What it is: Urea is a compound naturally produced by the body and can be found as a moisturizing factor in the outermost layer of the skin, along with lactic acid and amino acid. Dry skin results from lack of normal amounts of urea in the skin.

Where it comes from: Urea is naturally produced by the liver and is a waste product. Most urea used in products is synthetic, made of pressurized ammonia and carbon dioxide.

Properties: Little white solid pellets are common, but it can also be produced in liquid or cream form. In skin care products it has hydrating, softening, regenerative, irritation-soothing, and penetration-assisting effects.

What it’s good for: Urea is added in small doses to moisturizers to treat scaly and itchy dry skin problems, including eczema, psoriasis, and ichthyosis. It hydrates by increasing the water-binding capacity of the skin and softens the outermost skin layer so it can be easily removed. Other skin care applications include treating acne and removing diseased nails.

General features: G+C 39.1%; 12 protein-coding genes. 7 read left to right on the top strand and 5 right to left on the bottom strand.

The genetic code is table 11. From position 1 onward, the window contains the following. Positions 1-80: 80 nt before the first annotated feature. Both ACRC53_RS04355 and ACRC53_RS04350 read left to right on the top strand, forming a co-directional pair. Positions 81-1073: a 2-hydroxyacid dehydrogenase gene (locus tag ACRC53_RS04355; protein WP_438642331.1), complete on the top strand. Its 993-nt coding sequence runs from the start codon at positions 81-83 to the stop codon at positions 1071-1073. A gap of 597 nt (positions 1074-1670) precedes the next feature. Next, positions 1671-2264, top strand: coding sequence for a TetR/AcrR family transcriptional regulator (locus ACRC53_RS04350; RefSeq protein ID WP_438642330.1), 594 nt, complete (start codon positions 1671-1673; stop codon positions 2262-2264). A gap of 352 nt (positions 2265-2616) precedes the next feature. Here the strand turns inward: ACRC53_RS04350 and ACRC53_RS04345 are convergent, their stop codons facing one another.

Where you’ll find it: Urea can be found in lotions, foot creams, soaps, hair products, cleaners, pesticides, and barbiturates. However, most of the urea produced in the U.S. is used as fertilizer.

Other uses: It can be added to livestock food to meet protein requirements, and it can be used as an adhesive. The urea solution AdBlue is used in diesel trucks in Europe and Asia to reduce pollutants in exhaust gasses. Urea is also used as an ingredient in teeth-whitening toothpaste, as well as an alternative to rock salt for de-icing roads and runways.


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